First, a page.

Little upsets San Franciscans more than the chronic lack of parking spots in the city and in the last year any number of apps have tried to solve the problem. The average driver wastes an estimated hour and a half each month searching for parking, according to a recent survey.
Another app trying to reduce that time is CARMAnation. Its angle? Sell your private parking spaces for an average of $2 an hour. Launched in February, CARMAnation is a peer-to-peer sharing community of several thousand users who are both listing their spots and renting other spots. The process is simple: drivers offer to share or swap their private unused parking spaces for free or cash value. They are also given the opportunity to donate towards a local charity.
“San Francisco is perfect when it comes to working as a community,” said Ilya Movshovich, the chief executive officer of CARMAnation. “By working with the sharing economy, we’re focusing on solving the problem, instead of monetizing the process.”
In a survey of 1,000 Bay Area residents, CARMAnation found that some 57 percent cited the cost and chronic lack of parking as the most “annoying” thing in San Francisco. There are 471,388 registered vehicles in San Francisco but only 441,541 public parking spaces available. It’s unclear how many private spaces are available.
“We know that parking is a big deal and everyone talks about it,” said Ashley Cummings, the co-founder and vice president of communication. “It’s about using this untapped resource of people who have parking spots. It’s a matter of leveraging that.”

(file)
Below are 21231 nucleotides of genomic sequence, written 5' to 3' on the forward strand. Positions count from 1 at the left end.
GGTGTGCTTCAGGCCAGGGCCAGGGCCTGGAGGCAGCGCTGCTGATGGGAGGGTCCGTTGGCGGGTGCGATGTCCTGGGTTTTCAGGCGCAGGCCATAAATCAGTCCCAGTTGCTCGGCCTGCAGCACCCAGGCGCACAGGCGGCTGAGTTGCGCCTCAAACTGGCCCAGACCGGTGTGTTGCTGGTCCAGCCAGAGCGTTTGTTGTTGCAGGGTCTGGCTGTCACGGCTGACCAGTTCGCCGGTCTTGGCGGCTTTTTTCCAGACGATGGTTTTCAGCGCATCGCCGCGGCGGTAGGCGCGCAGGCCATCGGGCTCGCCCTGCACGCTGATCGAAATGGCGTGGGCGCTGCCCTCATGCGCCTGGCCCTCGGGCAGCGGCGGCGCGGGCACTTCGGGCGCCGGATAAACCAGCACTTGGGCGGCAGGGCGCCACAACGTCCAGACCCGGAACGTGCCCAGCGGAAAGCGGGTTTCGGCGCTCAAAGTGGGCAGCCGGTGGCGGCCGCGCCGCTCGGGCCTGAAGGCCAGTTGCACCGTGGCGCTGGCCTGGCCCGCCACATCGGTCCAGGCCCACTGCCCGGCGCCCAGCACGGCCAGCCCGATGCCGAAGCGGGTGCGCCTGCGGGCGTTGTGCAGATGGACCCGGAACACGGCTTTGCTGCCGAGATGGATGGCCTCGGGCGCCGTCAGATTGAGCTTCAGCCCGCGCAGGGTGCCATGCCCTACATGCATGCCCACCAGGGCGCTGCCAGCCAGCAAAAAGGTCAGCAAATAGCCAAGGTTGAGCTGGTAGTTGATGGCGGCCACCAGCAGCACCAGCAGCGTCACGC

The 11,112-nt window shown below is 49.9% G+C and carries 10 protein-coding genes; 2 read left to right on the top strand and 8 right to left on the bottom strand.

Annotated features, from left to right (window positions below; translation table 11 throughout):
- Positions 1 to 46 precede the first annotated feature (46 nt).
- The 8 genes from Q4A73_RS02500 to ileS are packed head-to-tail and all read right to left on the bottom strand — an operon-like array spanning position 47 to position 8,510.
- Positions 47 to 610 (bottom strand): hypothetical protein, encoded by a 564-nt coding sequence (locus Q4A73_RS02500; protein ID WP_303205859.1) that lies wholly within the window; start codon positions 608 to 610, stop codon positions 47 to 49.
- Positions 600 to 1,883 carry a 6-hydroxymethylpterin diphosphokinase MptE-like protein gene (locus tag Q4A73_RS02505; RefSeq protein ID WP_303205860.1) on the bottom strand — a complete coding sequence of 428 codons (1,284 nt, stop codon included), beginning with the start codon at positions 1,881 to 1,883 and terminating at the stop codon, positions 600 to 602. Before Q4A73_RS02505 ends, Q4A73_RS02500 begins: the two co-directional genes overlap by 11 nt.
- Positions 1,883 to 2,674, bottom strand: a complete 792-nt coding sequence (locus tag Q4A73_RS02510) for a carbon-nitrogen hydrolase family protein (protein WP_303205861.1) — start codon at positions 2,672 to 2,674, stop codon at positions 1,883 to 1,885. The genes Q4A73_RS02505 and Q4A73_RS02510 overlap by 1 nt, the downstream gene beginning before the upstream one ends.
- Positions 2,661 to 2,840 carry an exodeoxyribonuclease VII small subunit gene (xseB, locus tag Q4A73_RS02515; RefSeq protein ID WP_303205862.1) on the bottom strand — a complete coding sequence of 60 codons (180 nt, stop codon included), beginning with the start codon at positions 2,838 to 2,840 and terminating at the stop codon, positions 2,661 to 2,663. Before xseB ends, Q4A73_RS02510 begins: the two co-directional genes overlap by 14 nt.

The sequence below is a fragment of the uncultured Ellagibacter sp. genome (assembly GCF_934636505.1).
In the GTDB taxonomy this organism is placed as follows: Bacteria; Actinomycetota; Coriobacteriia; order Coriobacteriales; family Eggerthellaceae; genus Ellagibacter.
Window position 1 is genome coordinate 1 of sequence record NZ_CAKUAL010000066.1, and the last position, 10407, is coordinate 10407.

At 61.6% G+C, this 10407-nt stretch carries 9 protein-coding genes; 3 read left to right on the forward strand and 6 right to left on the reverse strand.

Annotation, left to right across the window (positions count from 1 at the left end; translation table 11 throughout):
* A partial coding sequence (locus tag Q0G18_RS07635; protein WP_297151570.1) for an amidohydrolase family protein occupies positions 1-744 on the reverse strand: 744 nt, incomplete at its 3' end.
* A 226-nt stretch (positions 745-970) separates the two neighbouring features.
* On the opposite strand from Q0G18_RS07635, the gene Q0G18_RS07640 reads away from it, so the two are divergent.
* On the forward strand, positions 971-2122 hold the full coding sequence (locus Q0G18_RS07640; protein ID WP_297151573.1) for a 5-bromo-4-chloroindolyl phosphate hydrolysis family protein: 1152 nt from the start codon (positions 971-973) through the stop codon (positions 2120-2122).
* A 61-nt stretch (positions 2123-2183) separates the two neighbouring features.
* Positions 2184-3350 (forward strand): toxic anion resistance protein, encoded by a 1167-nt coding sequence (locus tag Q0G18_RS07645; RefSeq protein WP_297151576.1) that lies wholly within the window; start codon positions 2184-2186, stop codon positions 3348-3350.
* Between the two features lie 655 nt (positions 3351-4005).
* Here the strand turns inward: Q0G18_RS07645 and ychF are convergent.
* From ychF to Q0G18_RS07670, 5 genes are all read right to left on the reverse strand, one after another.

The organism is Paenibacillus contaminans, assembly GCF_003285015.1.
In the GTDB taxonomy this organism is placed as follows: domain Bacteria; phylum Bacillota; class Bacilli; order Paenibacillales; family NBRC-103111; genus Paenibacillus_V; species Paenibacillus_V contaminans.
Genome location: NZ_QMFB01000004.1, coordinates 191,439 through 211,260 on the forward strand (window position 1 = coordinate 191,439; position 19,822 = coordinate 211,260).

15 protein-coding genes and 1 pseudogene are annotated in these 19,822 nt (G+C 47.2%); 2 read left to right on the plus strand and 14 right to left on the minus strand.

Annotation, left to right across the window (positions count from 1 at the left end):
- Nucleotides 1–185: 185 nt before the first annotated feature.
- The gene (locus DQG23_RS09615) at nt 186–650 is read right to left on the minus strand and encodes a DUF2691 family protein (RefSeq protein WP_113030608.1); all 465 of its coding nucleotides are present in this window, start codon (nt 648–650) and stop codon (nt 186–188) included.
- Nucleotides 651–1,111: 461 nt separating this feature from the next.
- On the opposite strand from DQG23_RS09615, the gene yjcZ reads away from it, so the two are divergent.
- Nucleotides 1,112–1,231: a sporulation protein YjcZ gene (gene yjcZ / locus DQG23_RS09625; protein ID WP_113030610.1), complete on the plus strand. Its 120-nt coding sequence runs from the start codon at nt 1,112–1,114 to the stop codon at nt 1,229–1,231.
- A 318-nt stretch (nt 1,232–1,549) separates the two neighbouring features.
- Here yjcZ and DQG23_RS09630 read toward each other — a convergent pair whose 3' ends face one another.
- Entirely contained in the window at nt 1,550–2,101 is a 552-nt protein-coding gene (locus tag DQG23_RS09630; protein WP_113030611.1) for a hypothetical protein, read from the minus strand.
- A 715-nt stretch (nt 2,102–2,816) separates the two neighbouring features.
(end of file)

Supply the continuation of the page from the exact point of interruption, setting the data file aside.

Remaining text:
In addition to helping alleviate parking issues, the start-up partners with local charities. When a user offers their spot for cash value, CARMAnation retains 15 percent on the transaction. But when a user offers their spot for charity, the money goes directly to community organizations such as Habitat for Humanity, Make a Wish and Guide Dogs for the Blind.
CARMAnation is not only after private spaces at one’s address, but hopes to expand to larger unused parking spaces at public companies.
“With the Salesforces and LinkedIns around, the employees work nine to five and after, the lots are open with nobody using them,” Movshovich said. “It’s a great way to give back, getting people to work together.”
CARMAnation has yet to get a buy-in from any company that also has employee parking that is unused in off-hours.
“We’re trying to find balance in transportation for those who do drive and those who do share,” Movshovich said. “We’re privatizing parking one space at a time.”